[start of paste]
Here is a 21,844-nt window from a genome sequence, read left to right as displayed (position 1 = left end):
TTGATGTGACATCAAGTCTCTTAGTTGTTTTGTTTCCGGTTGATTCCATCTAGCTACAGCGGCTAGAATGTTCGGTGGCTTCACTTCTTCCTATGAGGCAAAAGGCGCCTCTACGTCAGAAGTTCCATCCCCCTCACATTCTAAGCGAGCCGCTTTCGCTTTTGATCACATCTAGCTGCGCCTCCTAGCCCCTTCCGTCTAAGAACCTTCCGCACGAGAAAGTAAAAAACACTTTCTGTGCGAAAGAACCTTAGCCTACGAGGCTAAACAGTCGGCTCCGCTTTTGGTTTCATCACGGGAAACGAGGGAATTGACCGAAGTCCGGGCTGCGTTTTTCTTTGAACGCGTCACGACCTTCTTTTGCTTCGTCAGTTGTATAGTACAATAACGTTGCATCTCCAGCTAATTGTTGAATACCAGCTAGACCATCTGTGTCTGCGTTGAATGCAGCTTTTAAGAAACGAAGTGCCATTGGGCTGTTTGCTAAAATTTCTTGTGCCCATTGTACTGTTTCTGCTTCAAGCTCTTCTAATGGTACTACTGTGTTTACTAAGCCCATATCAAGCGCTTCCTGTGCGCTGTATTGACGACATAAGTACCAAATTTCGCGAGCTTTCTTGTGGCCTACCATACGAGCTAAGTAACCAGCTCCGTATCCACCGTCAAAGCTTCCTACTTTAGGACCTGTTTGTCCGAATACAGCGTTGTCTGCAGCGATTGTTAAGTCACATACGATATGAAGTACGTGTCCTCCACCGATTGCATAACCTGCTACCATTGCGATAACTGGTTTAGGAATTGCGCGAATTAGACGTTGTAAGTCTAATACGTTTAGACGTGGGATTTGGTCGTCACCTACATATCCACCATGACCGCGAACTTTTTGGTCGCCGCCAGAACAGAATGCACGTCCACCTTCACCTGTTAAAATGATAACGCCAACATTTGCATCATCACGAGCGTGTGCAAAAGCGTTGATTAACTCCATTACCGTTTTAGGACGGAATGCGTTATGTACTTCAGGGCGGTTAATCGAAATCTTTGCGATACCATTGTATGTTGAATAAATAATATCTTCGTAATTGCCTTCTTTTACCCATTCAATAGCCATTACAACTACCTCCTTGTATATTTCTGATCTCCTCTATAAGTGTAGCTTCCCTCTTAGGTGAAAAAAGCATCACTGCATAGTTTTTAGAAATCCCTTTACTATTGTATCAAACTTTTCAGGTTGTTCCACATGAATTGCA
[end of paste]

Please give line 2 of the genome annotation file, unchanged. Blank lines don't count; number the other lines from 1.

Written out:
TTGATGTGACATCAAGTCTCTTAGTTGTTTTGTTTCCGGTTGATTCCATCTAGCTACAGCGGCTAGAATGTTCGGTGGCTTCACTTCTTCCTATGAGGCAAAAGGCGCCTCTACGTCAGAAGTTCCATCCCCCTCACATTCTAAGCGAGCCGCTTTCGCTTTTGATCACATCTAGCTGCGCCTCCTAGCCCCTTCCGTCTAAGAACCTTCCGCACGAGAAAGTAAAAAACACTTTCTGTGCGAAAGAACCTTAGCCTACGAGGCTAAACAGTCGGCTCCGCTTTTGGTTTCATCACGGGAAACGAGGGAATTGACCGAAGTCCGGGCTGCGTTTTTCTTTGAACGCGTCACGACCTTCTTTTGCTTCGTCAGTTGTATAGTACAATAACGTTGCATCTCCAGCTAATTGTTGAATACCAGCTAGACCATCTGTGTCTGCGTTGAATGCAGCTTTTAAGAAACGAAGTGCCATTGGGCTGTTTGCTAAAATTTCTTGTGCCCATTGTACTGTTTCTGCTTCAAGCTCTTCTAATGGTACTACTGTGTTTACTAAGCCCATATCAAGCGCTTCCTGTGCGCTGTATTGACGACATAAGTACCAAATTTCGCGAGCTTTCTTGTGGCCTACCATACGAGCTAAGTAACCAGCTCCGTATCCACCGTCAAAGCTTCCTACTTTAGGACCTGTTTGTCCGAATACAGCGTTGTCTGCAGCGATTGTTAAGTCACATACGATATGAAGTACGTGTCCTCCACCGATTGCATAACCTGCTACCATTGCGATAACTGGTTTAGGAATTGCGCGAATTAGACGTTGTAAGTCTAATACGTTTAGACGTGGGATTTGGTCGTCACCTACATATCCACCATGACCGCGAACTTTTTGGTCGCCGCCAGAACAGAATGCACGTCCACCTTCACCTGTTAAAATGATAACGCCAACATTTGCATCATCACGAGCGTGTGCAAAAGCGTTGATTAACTCCATTACCGTTTTAGGACGGAATGCGTTATGTACTTCAGGGCGGTTAATCGAAATCTTTGCGATACCATTGTATGTTGAATAAATAATATCTTCGTAATTGCCTTCTTTTACCCATTCAATAGCCATTACAACTACCTCCTTGTATATTTCTGATCTCCTCTATAAGTGTAGCTTCCCTCTTAGGTGAAAAAAGCATCACTGCATAGTTTTTAGAAATCCCTTTACTATTGTATCAAACTTTTCAGGTTGTTCCACATGAATTGCA